The study’s authors used Breast Imaging Reporting and Data System (BI-RADS) data from the University of California, Irvine Machine Learning Repository and the Digital Database for Screening Mammography repository. Two sets of models were trained: M1 and M2. M1 used lesion shape, margin, density and patient age information from data set 1 and image texture parameters from data set 2. M2 used the same image parameters as M1, but also used BI-RADS classification provided by radiologists.

Overall, the model that used BI-RADS classification from radiologists (M2) outperformed the model that did not (M1). In simpler terms: AI algorithms perform significantly better when they include a radiologist’s opinion.

The study results demonstrate that a radiologist-augmented workflow is feasible in AI, allowing better management of patients and disease classification.

By educating women on the importance of starting mammography at age 40, leveraging the data available in BI-RADS and bringing radiologists and AI algorithms together, we can play a leading role in reducing breast cancer death rates nationwide.

  • Do you and/or your practice participate in any, or all, of the above efforts?
  • Have you heard that the ACR DSI is making a big announcement at the ACR Quality & Safety Conference next Friday, Oct. 26? What are you anticipating?

Please share your thoughts in the comments section below and join the discussion on Engage (login required).

Lung Cancer Screening’s Lifesaving Double Impact

Ella KazerooniThis post was contributed by Ella Kazerooni, MD, FACR, executive sponsor of the Lung Cancer Screening 2.0 Committee, chair of the American college of Radiology Lung Cancer Screening Resources Committee and chair of the ACR Lung-RADS® committee.

Evidence to support annual lung cancer screening  with low-dose computed tomography (LDCT) in high-risk patients received a double boost recently.

The Nelson Study , presented at the recent IASLC World Conference on Lung Cancer, showed that LDCT screening reduced lung cancer deaths by 26 percent in men and up to 61 percent in women (a 44 percent reduction overall if male and female cohort were evenly split).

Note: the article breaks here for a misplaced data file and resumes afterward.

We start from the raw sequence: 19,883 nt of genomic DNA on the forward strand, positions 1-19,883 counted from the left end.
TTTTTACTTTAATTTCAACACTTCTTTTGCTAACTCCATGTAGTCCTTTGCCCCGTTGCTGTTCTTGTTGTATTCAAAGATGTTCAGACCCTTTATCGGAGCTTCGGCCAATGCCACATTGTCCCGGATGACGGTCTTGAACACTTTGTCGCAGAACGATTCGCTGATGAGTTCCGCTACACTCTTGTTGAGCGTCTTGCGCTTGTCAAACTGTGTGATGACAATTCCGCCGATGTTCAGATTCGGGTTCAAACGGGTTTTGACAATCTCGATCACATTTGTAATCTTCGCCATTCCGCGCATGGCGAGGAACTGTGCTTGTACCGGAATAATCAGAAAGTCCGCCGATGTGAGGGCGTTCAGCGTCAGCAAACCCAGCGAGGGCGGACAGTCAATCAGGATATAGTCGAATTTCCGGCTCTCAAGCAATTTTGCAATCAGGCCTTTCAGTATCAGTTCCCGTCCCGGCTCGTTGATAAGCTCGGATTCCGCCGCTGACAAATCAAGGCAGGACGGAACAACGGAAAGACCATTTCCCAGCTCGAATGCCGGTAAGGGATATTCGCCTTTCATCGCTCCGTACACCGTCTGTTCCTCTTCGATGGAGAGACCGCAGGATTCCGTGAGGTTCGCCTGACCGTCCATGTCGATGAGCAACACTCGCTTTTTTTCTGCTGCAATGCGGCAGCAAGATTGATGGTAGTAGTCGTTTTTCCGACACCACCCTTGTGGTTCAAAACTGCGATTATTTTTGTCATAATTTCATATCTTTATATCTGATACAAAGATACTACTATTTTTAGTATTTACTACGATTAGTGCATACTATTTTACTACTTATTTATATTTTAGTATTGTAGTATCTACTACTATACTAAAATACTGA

And just this week, a paper in Annals of Internal Medicine predicted that lung cancer deaths would continue to drop in coming decades — in part due to LDCT. The authors stated that LDCT could not only reduce lung cancer deaths via early detection but also boost smoking cessation rates.

So, not only would LDCT cut older current and former smokers’ risk of dying from lung cancer nearly in half, but it also leads more people to stop smoking — which could save more lives.

Lung cancer kills more people each year than breast, colon and prostate cancers combined. Once implemented nationwide, this cost-efficient test would be the most effective cancer screening exam in history.

Yet, LDCT remains underutilized due to referring providers being uninformed or unaware of the benefits, and due to under coverage by Medicare. Let your referring providers know that they should consider these lifesaving exams for their high-risk patients.

  • The ACR Lung Cancer Screening resources page offers a number of materials to help us spread the word and learn how to start and maintain safe and effective lung cancer screening programs in our practices or hospitals.
  • I would also invite you to check out the American Lung Association® Saved by the Scan campaign. This may be a useful resource to link from your practice website.
  • RadiologyInfo.org is another tremendous resource for patients. The lung cancer screening section explains to patients what lung cancer screening exams are, how to prepare for them, benefits and risks, and more.
  • The National Lung Cancer Roundtable (NLCRT), a national coalition of public, private and voluntary organizations and invited individuals, dedicated to reducing the incidence of and mortality from lung cancer in the United States, offers a variety of resources as well.  

We have tools available to educate our referring providers and patients about lung cancer screening and how it can help many high-risk patients. I invite you to use them.

  • Does your practice or hospital offer lung cancer screening?
  • What have you found works well in informing patient and providers about lung cancer screening?

Please share your thoughts in the comments section below and join the discussion on Engage (login required).